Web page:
Clinical Research at The Animal Medical Center

April 1, 2015

veterinary researchOne part of The Animal Medical Center’s tripartite mission involves advancing the practice of veterinary medicine through research. Many types of research exist: scientific, historical, social science and economic are just a few examples. The AMC participates in a specific type of scientific investigation called clinical research.

Studying Healthcare
Clinical research asks and attempts to answer questions related to healthcare delivery, and in the case of The AMC, animal healthcare. At various times, the veterinarians at The AMC have studied the impact of new medications, treatment protocols, diagnostic tests and therapeutic devices on canine and feline patients. Clinical research is distinct from, but seeks to improve, clinical care.

Institutional Review Board
Research involving living patients, human or veterinary, happens only after an institutional review board studies and approves the research protocol. This process assures the safety of the patients involved in the project. The review board also evaluates the patient consent document. To ensure the pet’s family understands their family member is part of a research protocol, they must read and sign documents about the planned treatment’s risks and benefits. In any clinical study, a pet owner may withdraw their pet from the study at their discretion.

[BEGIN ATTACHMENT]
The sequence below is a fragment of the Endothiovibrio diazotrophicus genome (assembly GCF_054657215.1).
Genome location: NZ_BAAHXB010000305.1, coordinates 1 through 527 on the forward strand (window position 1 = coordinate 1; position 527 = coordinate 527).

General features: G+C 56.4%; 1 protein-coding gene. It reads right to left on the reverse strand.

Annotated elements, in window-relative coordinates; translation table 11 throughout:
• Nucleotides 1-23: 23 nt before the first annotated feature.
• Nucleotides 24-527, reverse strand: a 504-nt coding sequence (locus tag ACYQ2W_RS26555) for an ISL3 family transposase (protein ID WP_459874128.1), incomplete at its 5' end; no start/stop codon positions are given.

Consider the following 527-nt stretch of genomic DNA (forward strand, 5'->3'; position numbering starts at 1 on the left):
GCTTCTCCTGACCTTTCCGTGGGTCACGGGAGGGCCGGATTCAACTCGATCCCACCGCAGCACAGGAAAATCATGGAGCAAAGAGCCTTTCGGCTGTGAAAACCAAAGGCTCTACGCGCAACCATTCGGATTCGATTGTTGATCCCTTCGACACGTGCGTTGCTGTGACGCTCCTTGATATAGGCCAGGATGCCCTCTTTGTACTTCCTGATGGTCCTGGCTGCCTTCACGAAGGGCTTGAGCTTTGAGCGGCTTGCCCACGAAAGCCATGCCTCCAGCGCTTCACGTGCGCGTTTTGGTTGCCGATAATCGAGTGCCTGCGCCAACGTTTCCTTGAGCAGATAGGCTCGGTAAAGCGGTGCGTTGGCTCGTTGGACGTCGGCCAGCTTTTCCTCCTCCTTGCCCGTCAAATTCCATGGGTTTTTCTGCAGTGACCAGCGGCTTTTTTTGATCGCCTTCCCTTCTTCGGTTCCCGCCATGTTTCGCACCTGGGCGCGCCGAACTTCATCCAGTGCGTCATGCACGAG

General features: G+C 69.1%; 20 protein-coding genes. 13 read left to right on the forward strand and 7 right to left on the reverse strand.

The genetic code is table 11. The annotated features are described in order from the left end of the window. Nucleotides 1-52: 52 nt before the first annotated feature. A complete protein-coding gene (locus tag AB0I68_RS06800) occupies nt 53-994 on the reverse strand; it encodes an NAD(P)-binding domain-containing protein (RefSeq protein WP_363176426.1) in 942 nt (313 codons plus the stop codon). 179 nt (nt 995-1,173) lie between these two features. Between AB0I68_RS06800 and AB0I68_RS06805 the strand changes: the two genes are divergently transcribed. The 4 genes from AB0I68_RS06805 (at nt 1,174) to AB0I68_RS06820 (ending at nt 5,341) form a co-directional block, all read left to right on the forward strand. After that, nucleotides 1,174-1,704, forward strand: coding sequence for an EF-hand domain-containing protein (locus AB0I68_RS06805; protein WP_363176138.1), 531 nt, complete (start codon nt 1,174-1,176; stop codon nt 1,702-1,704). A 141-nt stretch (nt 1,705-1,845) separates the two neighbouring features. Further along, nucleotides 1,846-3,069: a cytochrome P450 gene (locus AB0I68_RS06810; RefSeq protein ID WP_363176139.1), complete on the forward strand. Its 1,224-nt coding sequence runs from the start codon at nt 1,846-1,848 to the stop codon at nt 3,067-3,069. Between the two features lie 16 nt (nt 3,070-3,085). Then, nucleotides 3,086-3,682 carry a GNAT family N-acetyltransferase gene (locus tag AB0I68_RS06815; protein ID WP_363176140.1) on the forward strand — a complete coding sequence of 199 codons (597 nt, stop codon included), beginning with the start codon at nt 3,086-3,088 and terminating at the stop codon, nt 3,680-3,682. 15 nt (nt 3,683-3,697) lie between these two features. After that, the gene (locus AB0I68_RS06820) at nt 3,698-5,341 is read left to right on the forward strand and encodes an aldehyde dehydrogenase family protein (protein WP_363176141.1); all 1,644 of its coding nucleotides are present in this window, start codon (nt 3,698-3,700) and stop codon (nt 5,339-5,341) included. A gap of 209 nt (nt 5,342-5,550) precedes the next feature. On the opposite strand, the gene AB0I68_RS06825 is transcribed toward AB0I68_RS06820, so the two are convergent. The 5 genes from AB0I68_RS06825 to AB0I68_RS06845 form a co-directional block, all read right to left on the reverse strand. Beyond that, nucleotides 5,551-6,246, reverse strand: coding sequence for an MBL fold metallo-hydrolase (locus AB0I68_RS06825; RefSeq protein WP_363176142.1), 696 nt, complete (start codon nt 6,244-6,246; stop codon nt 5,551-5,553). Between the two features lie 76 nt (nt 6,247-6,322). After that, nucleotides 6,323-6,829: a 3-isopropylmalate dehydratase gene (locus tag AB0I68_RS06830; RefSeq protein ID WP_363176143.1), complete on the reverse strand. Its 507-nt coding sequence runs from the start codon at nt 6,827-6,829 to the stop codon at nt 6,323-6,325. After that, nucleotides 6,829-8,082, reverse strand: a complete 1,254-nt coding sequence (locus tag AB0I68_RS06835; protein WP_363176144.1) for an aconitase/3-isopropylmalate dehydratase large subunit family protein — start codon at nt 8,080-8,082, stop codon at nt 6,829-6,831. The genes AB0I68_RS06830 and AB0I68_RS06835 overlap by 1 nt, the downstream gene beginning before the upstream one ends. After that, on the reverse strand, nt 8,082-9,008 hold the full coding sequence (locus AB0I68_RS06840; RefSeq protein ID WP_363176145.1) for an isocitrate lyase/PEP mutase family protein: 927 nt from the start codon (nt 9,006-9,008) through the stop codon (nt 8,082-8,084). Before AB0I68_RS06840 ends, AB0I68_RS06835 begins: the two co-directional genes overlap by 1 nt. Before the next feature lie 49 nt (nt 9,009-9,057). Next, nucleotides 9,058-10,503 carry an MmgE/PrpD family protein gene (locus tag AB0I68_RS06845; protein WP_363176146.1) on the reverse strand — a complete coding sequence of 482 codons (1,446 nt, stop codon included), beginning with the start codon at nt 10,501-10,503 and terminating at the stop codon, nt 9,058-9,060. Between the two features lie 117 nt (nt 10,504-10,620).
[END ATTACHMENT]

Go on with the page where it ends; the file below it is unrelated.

Abstract Presentation
Another component of conducting research is presentation of the findings to a group of your scientific peers. At The AMC, resident research projects are presented to the entire hospital community. The audience can ask questions and make suggestions to clarify or improve the interpretation of the results. At this year’s Resident Research Seminar, five residents presented their work to the AMC community. They addressed topics such as using MRI and CT scanning for dogs with prolapsed spinal discs, vitamin D levels in ICU patients, blood clotting abnormalities as a result of severe trauma, comparison of continuous infusion versus intermittent diuretic infusion for the treatment of heart failure, and iron supplementation in cats with cancer. The results from the studies help AMC veterinarians to improve patient care and when published, influence the care of pets everywhere.

Publish or Perish